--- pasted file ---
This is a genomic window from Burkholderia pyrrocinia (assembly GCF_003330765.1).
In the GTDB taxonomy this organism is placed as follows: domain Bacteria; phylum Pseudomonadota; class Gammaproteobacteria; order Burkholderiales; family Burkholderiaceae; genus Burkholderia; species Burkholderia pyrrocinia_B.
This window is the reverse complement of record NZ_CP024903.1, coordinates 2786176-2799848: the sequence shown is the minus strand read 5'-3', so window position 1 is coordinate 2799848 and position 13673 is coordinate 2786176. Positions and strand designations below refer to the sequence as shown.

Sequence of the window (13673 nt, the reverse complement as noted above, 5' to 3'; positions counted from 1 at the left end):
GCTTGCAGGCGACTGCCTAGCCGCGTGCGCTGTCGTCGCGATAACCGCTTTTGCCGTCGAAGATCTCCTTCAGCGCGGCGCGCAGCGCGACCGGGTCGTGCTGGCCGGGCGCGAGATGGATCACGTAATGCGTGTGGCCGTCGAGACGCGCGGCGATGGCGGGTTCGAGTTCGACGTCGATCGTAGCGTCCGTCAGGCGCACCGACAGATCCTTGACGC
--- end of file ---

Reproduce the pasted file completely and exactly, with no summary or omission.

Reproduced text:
This is a genomic window from Burkholderia pyrrocinia (assembly GCF_003330765.1).
In the GTDB taxonomy this organism is placed as follows: domain Bacteria; phylum Pseudomonadota; class Gammaproteobacteria; order Burkholderiales; family Burkholderiaceae; genus Burkholderia; species Burkholderia pyrrocinia_B.
This window is the reverse complement of record NZ_CP024903.1, coordinates 2786176-2799848: the sequence shown is the minus strand read 5'-3', so window position 1 is coordinate 2799848 and position 13673 is coordinate 2786176. Positions and strand designations below refer to the sequence as shown.

Sequence of the window (13673 nt, the reverse complement as noted above, 5' to 3'; positions counted from 1 at the left end):
GCTTGCAGGCGACTGCCTAGCCGCGTGCGCTGTCGTCGCGATAACCGCTTTTGCCGTCGAAGATCTCCTTCAGCGCGGCGCGCAGCGCGACCGGGTCGTGCTGGCCGGGCGCGAGATGGATCACGTAATGCGTGTGGCCGTCGAGACGCGCGGCGATGGCGGGTTCGAGTTCGACGTCGATCGTAGCGTCCGTCAGGCGCACCGACAGATCCTTGACGC